Delving further into the analysis of the results, the objective shifts toward gaining a thorough understanding of the relationships between the variables influencing the damage mechanisms. Indeed, while we have shown that the inclusion of water velocity components or the adoption of a more comprehensive multi-variable approach enhances tsunami damage predictions, machine learning algorithms have often been criticized for their inherent black-box nature30,31,32.

To address this challenge, we have chosen to embrace the concept of explanation through visualization by illustrating how it remains possible to derive explicit and informative insights from the outcomes derived from a machine learning approach, all while embracing the inherent complexity arising from the multi-variable nature of the problem at hand.

The results of trained models are then translated into the form of traditional fragility functions, expressing the probability of exceeding a certain damage state as a function of inundation depth, for fixed values of the feature under investigation, distinguished for velocity-related (Fig.3), site-dependent (Fig.4) and structural building attributes (Fig.5). In addition to the central value, the derived functions incorporate the 10th90th confidence intervals to provide a comprehensive representation of predictive uncertainty associated with them.

Fragility functions for fixed values of a direct velocity information (vsim), b proxy for shielding effect (NShArea) and c proxy for debris impact (NDIArea). The median fragility function is represented as a solid line, while the shaded area represents the 10th90th confidence interval.

Fragility functions for fixed values of a coastal typology (CoastType) and b distance from the coastline (Distance). The median fragility function is represented as a solid line, while the shaded area represents the 10th90th confidence interval.

Fragility functions for fixed values of a structural type (BS) and b number of floors (NF). The median fragility function is represented as a solid line, while the shaded area represents the 10th90th confidence interval.

Starting with the analysis of the fragility functions obtained for fixed values of velocity-related variables (Fig.3), it is possible to observe the substantial impact of the hydrodynamic effects, especially in more severe inundation scenarios. Notably, differences in the median fragility functions for the more damaging states (DS5) are only evident when velocity reaches high values (around 10m/s), while those for 0.1 and 2m/s are practically overlapping, albeit featuring a wide uncertainty band, demonstrating how the several additional explicative variables included into the model affect the damage process. More pronounced differences in the fragilities become apparent for lower damage states, under shallower water depths (h<2m) and slower flow velocities, although a substantial portion of the predictive power in non-structural damage scenarios predominantly relies on the inundation depth8,11,13. The velocity proxy accounting for the shielding effect (NShArea) mirrors the behavior observed for vsim, but with greater variability for DS7.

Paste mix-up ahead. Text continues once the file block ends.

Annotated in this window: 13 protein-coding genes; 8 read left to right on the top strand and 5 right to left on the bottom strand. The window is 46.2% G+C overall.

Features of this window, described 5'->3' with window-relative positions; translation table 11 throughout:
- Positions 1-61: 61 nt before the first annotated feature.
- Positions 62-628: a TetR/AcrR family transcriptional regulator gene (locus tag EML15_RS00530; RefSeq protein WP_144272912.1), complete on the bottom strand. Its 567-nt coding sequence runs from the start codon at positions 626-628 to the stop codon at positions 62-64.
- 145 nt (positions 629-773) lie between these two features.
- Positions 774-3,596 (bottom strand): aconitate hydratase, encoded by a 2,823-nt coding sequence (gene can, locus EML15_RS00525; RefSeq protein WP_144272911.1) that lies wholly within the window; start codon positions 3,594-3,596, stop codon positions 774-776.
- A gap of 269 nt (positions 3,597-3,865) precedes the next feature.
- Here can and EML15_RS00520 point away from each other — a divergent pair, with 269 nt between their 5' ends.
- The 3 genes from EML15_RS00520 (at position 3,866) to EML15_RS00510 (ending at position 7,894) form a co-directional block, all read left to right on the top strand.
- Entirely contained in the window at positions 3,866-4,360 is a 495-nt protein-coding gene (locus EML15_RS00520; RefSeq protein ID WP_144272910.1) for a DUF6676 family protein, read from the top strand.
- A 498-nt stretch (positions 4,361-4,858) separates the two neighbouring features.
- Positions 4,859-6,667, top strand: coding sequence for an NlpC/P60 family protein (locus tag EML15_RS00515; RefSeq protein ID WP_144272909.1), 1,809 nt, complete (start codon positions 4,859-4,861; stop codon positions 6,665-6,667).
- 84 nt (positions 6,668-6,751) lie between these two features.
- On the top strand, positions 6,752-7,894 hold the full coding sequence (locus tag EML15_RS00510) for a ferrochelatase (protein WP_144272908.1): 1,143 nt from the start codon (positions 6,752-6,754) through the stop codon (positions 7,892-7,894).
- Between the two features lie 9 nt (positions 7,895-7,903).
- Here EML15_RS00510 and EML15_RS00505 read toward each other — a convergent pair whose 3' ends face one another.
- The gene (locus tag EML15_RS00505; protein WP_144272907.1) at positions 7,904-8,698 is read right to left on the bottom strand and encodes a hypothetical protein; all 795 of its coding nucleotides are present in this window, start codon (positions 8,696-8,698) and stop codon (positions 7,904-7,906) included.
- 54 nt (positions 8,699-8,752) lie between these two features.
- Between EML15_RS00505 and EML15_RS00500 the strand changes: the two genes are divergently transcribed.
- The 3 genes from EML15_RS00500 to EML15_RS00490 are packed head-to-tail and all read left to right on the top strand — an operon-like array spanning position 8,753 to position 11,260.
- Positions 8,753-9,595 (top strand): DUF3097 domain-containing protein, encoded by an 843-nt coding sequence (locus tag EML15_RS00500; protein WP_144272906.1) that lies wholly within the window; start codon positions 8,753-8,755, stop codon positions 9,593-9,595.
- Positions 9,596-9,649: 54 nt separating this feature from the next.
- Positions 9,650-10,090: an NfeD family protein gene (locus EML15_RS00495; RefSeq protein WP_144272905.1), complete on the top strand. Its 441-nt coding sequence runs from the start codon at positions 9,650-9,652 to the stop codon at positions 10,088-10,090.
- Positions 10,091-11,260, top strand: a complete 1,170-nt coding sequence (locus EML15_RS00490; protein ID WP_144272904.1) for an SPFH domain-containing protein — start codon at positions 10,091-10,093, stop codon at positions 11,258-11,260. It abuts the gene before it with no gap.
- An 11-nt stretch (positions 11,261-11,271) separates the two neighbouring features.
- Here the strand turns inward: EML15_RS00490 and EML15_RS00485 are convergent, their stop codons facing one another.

For instance, the probability of reaching DS7 with an inundation depth of 4m drops from ~70% for an isolated building (NShArea=0) to roughly 40% for one located in a densely populated area (NShArea=0.5). This substantial variation not only highlights the influence of this variable for describing the damage mechanism, but also explains its profound impact on the models predictive performance shown in Fig.1. Conversely, for less severe DS, the central values of the three considered fragility functions tend to converge onto a single line, indicating that the shielding mechanism primarily influences the process leading to the total destruction of buildings. Distinct patterns emerge for the velocity proxy related to debris impact (NDIArea), particularly for DS5, emphasizing its crucial role in predicting relevant structural damages.